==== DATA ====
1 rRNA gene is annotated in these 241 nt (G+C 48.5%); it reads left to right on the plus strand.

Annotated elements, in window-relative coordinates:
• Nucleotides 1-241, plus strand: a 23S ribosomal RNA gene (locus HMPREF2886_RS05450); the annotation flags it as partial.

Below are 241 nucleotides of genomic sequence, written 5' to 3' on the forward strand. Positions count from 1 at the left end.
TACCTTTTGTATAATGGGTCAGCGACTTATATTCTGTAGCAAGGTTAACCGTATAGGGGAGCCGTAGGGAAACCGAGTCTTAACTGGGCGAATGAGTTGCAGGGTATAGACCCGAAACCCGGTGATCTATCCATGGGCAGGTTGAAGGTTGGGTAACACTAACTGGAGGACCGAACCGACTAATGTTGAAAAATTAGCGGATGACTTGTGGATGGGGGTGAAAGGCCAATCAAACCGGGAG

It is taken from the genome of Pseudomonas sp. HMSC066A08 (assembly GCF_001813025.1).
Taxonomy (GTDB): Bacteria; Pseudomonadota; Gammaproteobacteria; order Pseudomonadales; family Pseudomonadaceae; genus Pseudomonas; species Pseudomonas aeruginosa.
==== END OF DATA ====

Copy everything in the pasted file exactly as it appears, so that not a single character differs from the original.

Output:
1 rRNA gene is annotated in these 241 nt (G+C 48.5%); it reads left to right on the plus strand.

Annotated elements, in window-relative coordinates:
• Nucleotides 1-241, plus strand: a 23S ribosomal RNA gene (locus HMPREF2886_RS05450); the annotation flags it as partial.

Below are 241 nucleotides of genomic sequence, written 5' to 3' on the forward strand. Positions count from 1 at the left end.
TACCTTTTGTATAATGGGTCAGCGACTTATATTCTGTAGCAAGGTTAACCGTATAGGGGAGCCGTAGGGAAACCGAGTCTTAACTGGGCGAATGAGTTGCAGGGTATAGACCCGAAACCCGGTGATCTATCCATGGGCAGGTTGAAGGTTGGGTAACACTAACTGGAGGACCGAACCGACTAATGTTGAAAAATTAGCGGATGACTTGTGGATGGGGGTGAAAGGCCAATCAAACCGGGAG

It is taken from the genome of Pseudomonas sp. HMSC066A08 (assembly GCF_001813025.1).
Taxonomy (GTDB): Bacteria; Pseudomonadota; Gammaproteobacteria; order Pseudomonadales; family Pseudomonadaceae; genus Pseudomonas; species Pseudomonas aeruginosa.